Anthony Horan reviews a play by Stephen Callaghan for Lentfest, performed by the Archdiocese of Glasgow Arts Project
Following a trip to Lourdes in 2012, Stephen Callaghan was inspired to start thinking about a play based on the historical events surrounding the Apparitions of Mary to St Bernadette. His eventual production was, however, to be somewhat different from that original intention.
After some consideration of the time it would take to make a production based on such a historical event Stephen decided that it may be better to write a play about the actual experience of the pilgrimage itself. The play was written within one week, though Stephen admits he did come to a point where there was a standstill around the development of the characters. He decided to pray the Rosary and felt his mind being opened up to new ideas and says 'the characters' lives began to intersect with one another.' This, for me, was a critical and most beautiful aspect of the production. The relationships between the characters all seemed to fit neatly with one another and into the overall theme of the production.
In his programme Stephen said that he 'wanted to write a play that reflects the everyday ups and downs faced by people of faith.' This he certainly achieved. The various characters in the play were all experiencing different joys or anxieties around their faith and Stephen's own character, Father Peter, was a priest who appeared to experience many struggles in his vocation. Indeed, he was seen to be fond of drinking and watching television late into the night. He appeared to be at a juncture in his life where many years of always trying to say the right thing to people and going through the motions of being a man of God were boiling to the surface and creating real anxiety. Father Peter seemed to be tiring of his work and was perhaps questioning his own faith.
Other characters in the play included Margaret, a grandmother whose grand-daughter was seriously injured in a car accident involving a drink driver; Monica, a hard working businesswoman living a lonely life after the passing of her mother; Joanne, a young girl fond of poetry who had been sick but who was full of the joys of creation; and Tom, a young music loving student who was keen to experience the sights and sounds of Magaluf and Ibiza.
The first part of the play introduced the audience to the different characters and there were some fairly evident dynamics between some of the characters, particularly Father Peter and Monica, who was a member of the Parish Pastoral Council. This part of the play provided a very useful background to the lives of the characters to bring real meaning to what was to come.
What was to come was a pilgrimage to Lourdes for all of the characters and, for Father Peter, an opportunity to be open and honest about his anxieties as a priest. These anxieties came to the fore whilst praying at the shrine one night and the priest opened up to the audience, speaking about the difficult job he had and how even he would be found wondering if God was there for him. He then came to appreciate that priests do make mistakes and that they are not as perfect as people may perceive. Yet, through that frailty Jesus can still work wonders; for it is not the priest who acts, it is Jesus. It was a wonderful moment in the play and one which surely resonates with us all as there are few of us who have not experienced a time where we have criticised a priest for a certain action or a word we felt was out of turn.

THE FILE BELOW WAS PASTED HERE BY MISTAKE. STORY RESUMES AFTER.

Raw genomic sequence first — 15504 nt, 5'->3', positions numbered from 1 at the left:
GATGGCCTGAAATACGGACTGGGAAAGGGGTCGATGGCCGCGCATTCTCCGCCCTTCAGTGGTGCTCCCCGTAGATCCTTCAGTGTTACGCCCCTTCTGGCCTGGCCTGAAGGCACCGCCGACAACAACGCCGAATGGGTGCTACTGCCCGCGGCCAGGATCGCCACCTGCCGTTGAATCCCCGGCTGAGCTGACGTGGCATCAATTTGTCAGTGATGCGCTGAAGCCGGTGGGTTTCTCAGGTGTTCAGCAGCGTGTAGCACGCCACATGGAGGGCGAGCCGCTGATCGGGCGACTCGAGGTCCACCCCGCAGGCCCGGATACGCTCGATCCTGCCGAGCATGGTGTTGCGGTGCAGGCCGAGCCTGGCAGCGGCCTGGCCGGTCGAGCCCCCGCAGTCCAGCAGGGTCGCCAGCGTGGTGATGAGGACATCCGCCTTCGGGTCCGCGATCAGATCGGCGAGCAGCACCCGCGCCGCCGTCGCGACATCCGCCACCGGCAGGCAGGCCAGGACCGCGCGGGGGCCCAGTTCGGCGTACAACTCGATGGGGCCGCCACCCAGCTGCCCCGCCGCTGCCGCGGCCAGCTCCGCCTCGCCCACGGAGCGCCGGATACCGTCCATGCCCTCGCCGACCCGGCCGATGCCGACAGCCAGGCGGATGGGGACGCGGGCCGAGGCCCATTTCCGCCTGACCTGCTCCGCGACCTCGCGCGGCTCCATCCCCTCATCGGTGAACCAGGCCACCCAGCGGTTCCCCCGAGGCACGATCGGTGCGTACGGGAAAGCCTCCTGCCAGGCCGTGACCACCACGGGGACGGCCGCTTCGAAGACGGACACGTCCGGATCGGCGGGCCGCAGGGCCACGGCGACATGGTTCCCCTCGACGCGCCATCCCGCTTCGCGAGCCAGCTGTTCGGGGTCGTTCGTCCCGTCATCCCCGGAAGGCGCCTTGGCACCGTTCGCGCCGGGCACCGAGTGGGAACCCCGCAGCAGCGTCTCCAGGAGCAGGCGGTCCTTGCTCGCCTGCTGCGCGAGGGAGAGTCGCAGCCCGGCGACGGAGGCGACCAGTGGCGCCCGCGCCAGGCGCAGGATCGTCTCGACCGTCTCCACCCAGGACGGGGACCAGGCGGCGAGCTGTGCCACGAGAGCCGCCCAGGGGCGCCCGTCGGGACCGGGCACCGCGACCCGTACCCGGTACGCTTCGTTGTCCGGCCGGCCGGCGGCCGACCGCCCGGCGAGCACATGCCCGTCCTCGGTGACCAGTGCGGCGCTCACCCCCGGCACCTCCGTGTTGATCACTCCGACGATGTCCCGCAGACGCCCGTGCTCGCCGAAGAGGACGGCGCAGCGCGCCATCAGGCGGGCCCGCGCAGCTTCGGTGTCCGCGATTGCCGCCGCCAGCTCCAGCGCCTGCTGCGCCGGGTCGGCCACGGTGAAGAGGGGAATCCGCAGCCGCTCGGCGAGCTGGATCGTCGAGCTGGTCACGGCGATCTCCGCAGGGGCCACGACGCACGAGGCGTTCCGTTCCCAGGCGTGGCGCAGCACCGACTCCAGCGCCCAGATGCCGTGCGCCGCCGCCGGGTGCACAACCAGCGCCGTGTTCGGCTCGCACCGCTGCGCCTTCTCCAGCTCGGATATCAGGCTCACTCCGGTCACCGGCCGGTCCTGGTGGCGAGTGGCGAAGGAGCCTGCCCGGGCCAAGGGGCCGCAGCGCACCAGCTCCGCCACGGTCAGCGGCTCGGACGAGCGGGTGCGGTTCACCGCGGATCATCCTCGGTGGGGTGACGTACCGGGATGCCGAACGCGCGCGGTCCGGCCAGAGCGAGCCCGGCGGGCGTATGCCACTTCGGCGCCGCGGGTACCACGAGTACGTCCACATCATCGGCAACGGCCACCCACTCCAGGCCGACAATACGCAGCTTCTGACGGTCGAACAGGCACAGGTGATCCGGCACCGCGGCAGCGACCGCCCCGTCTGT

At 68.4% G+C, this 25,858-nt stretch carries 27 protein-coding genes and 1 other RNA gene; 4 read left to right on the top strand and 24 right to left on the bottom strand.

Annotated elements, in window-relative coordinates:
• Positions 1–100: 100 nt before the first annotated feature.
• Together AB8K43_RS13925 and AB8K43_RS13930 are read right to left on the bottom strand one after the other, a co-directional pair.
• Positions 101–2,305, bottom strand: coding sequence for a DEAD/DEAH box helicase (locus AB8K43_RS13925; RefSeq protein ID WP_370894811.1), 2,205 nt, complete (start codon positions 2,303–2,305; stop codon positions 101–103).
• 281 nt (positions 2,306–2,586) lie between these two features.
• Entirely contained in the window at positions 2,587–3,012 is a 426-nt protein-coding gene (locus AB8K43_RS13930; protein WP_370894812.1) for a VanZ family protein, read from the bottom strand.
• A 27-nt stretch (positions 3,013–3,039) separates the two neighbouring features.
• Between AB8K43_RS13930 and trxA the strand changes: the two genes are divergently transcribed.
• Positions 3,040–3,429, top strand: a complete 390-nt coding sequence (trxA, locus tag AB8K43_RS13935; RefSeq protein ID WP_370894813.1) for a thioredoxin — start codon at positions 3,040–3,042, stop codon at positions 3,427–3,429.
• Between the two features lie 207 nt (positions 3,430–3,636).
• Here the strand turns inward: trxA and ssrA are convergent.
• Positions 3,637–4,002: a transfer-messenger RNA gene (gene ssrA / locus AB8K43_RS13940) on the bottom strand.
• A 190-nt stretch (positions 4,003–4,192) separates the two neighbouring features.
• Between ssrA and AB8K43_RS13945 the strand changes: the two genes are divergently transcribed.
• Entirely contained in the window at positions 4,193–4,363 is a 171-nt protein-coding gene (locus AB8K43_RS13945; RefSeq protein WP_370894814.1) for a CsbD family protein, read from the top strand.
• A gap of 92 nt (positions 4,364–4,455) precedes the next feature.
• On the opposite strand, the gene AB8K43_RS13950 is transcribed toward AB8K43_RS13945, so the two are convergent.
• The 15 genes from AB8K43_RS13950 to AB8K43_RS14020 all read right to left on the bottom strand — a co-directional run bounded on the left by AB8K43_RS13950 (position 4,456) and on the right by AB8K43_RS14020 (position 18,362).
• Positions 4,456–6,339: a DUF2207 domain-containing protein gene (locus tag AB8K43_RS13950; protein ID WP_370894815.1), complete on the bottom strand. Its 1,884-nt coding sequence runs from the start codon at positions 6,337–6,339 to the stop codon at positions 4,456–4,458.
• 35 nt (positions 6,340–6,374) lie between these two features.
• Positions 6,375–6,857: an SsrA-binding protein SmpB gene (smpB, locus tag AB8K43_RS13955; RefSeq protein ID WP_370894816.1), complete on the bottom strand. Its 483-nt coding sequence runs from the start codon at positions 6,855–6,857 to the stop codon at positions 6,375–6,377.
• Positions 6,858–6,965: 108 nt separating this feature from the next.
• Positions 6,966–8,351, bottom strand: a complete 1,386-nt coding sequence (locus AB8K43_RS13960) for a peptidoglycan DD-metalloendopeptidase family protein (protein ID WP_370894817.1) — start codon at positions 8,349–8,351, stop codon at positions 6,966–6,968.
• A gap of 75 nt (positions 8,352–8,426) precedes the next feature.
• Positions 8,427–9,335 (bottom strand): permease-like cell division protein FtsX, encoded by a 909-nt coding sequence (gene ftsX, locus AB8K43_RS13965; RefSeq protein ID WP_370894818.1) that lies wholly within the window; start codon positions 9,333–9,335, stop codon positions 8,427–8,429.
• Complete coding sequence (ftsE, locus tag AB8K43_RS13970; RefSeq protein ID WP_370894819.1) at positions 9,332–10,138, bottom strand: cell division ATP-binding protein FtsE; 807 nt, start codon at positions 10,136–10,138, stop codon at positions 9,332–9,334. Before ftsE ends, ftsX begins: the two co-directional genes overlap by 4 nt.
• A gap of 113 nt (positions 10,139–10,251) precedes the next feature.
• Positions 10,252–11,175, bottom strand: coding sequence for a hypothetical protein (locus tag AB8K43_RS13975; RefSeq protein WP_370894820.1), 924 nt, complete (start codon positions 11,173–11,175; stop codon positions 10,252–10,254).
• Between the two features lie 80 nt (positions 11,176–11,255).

In the end, each character had found some happiness in their experience at Lourdes. Even Tom, the young lad who had only gone with the intention of benefitting from a cheap holiday, spoke of the 'goodness' he had experienced within the shrine. And this, for me, resonated perfectly with my own experience of the Marian shrine at Fatima in Portugal. Though some of the streets around the shrine may be filled with shops trying to sell light-up figurines of the Blessed Virgin Mother and personalised Holy items, the shrine itself is full of genuine goodness and unconditional joy. All around you there is tangible evidence of faith, love and peace. The Holy Spirit moves here in constant waves, showering the faithful with its love, and these people then carry that love through their lives and to different parts of the world. That was certainly my own experience and it seemed to be an experience felt by those pilgrims in the play.
Again, the AGAP team have come up trumps and Stephen Callaghan has come up with a gem of a play to rekindle genuine hope in our hearts and give us confidence in our faith. It's a play which shows us that everyone, even priests, have moments of weakness and struggle with their vocation yet we must come together to carry the flame of Christ's love. It is in coming together as pilgrims, be it to Lourdes, Fatima, Rome or even our own Parish that we are strong in faith and where the love of God has its best chance to spread.
Look out for 'Stations of The Cross' to be performed as part of Scotland's Rio in Stirling for World Youth Day in July 2013.